Revitalising rural economy is vital: Robson

editorial image

RUAS President Billy Robson has highlighted the absolute imperative of retaining a sustainable farming industry in Northern Ireland.

Speaking at the now customary DARD Breakfast on day two of Balmoral Show he said that farmers continue to represent the lifeblood of all the rural communities in the province.

“Every possible step must be taken to create wealth within production agriculture,” he added.

“When farmers are making money, they will spend it. This activity acts as a pump priming exercise for the rural economy as a whole. Unfortunately, too many of our rural towns and villages are in a state of economic decline. And the origins of this problem can be traced back to the fact that the sustainability of our farming industry is under tremendous threat.”

“We need a complete revitalisation of our rural economy. And this must process must be kick started without delay.”

Robson was responding to the speech made by Farm Minister Michelle O’Neill. She said that the farming sector is facing significant challenges at the present time but added that her department has a unique and vital role to play in opening new markets and supporting exports.

O’Neill added that, in the last year, beef and pork exports from Northern Ireland have gained access to additional markets in the Middle East, India, Thailand and across Africa.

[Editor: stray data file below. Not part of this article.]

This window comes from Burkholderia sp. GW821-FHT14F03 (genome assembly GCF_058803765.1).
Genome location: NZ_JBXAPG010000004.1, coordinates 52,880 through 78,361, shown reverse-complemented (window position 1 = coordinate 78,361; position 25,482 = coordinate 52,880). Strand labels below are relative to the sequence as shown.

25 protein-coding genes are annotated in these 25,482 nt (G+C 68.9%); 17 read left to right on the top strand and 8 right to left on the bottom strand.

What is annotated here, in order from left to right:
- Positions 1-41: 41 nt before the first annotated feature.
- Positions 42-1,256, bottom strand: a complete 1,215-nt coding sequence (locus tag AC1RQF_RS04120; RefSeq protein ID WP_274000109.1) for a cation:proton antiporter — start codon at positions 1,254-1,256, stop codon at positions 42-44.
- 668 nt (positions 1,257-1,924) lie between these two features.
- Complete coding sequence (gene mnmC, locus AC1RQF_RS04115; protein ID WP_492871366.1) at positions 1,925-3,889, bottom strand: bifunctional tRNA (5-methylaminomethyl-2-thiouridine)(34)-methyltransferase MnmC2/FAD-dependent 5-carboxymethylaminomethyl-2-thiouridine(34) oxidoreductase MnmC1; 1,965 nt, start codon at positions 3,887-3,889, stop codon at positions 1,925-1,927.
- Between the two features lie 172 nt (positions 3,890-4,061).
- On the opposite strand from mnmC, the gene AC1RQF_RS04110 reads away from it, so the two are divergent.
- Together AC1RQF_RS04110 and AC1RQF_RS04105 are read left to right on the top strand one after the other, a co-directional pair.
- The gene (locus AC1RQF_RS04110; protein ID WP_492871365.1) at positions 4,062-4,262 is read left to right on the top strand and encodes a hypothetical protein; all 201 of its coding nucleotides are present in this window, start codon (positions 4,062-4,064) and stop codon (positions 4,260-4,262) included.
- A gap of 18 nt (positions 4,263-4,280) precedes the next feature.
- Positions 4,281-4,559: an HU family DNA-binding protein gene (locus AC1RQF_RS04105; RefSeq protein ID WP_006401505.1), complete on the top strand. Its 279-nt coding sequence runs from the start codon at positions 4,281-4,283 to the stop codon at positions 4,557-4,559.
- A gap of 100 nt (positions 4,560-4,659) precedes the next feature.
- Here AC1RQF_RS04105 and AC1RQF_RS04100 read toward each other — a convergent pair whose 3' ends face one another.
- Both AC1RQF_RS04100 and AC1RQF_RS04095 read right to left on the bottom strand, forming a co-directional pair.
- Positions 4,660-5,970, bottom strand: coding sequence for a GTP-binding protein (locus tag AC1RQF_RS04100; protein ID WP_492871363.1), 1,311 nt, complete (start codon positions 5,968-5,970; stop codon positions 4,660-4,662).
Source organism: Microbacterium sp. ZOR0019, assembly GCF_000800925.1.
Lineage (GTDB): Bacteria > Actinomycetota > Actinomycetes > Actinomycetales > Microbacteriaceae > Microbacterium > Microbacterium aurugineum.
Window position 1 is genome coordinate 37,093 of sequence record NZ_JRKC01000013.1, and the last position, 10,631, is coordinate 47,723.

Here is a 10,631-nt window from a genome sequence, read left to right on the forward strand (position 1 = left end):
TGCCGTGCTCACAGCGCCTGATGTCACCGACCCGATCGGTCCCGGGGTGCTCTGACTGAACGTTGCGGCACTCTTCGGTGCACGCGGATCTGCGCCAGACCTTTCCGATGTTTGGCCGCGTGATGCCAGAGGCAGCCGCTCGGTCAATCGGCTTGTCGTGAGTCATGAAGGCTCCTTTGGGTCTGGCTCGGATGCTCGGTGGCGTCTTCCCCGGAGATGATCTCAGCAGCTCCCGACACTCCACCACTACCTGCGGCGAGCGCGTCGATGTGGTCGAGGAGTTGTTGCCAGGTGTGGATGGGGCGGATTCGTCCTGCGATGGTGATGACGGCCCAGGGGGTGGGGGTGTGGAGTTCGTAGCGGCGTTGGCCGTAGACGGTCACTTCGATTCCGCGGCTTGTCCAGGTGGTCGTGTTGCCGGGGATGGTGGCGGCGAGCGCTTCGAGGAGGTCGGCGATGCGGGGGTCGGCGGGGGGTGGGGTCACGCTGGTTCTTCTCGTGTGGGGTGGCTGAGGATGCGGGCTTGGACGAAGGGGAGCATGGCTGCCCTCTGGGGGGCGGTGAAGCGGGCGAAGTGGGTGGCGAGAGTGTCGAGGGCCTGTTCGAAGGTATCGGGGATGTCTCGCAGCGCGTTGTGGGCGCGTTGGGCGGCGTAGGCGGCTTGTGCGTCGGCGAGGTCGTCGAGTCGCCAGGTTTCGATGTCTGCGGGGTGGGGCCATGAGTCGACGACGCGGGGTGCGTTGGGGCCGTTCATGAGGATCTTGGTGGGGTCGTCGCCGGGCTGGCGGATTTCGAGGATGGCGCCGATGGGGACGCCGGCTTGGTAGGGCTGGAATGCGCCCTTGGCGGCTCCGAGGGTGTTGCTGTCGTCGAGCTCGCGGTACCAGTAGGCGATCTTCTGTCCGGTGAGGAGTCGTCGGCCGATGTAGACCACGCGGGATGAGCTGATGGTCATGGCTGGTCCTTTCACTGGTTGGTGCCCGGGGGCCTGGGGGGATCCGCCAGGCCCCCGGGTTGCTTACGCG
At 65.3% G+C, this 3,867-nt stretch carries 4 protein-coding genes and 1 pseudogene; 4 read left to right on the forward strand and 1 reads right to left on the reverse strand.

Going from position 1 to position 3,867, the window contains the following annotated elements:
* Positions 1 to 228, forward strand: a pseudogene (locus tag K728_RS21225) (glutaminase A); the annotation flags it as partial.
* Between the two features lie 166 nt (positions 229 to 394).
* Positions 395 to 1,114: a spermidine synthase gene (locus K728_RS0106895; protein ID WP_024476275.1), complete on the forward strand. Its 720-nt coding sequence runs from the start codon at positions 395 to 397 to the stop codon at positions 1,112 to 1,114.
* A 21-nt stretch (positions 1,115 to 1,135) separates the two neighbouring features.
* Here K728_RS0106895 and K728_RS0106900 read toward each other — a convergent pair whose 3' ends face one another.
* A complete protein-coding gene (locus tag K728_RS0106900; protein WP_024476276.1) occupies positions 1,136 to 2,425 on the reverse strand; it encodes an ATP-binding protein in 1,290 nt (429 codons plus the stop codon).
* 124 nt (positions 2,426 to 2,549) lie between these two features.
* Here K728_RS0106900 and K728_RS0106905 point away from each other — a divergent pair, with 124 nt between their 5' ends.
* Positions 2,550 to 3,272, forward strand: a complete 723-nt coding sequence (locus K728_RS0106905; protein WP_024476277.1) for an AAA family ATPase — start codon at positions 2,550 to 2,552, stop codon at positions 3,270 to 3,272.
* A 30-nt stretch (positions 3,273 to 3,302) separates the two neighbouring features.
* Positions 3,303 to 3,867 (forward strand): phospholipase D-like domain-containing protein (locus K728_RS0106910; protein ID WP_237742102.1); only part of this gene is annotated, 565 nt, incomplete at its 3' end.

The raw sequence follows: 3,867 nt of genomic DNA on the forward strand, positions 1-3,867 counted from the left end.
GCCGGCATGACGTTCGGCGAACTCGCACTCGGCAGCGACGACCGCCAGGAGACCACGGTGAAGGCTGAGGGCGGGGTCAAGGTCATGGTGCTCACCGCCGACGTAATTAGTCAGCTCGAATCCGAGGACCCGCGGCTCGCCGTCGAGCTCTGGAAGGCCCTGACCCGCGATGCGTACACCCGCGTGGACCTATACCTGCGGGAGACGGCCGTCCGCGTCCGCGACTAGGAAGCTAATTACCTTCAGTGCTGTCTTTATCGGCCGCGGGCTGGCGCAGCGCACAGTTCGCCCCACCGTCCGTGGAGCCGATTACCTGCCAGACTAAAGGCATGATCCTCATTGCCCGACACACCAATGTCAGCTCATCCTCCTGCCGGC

“I am hopeful that 2015 will prove even more exciting in terms of furthering new market access across all meat sectors.

“My officials have been working closely with our beef and lamb processors to make preparations for an eagerly awaited approval inspection by US officials which I hope will take place later this year.”

The Minister also highlighted her recent efforts to open doors for exports in China.

“I will continue to use every lever available to progress negotiations. I welcomed the two inspection team audits of our pork processors in April, which represented a significant milestone in the approval process. While I am pleased we already export dairy products and cattle hides to China, I remain focused on agreeing access for beef and chicken. I look forward to a positive outcome for our industry.”

Turning to the dairy industry, O’Neill said last year’s 20% uplift in exports shows an increased worldwide demand for produce from Northern and added that further growing dairy exports will hopefully play a part in helping to turn around the recent decline in milk prices.

US Counsel General Greg Burton also spoke at the breakfast event. He confirmed that officials in the United States are currently assessing the application made by the UK to facilitate the export of beef and lamb to that market.

“All decisions made in this regard will be arrived at on a purely scientific basis,” he said.

Commenting on the Transatlantic Trade and Investment Partnership (TTIP), currently taking place between the United States and the EU, Burton said that a successful outcome would represent a win:win scenario for farmers in both regions.

“Fundamentally, nothing will be agreed that can act to undermine the scientific principles that underpin agriculture in both the United States and Europe,” he said.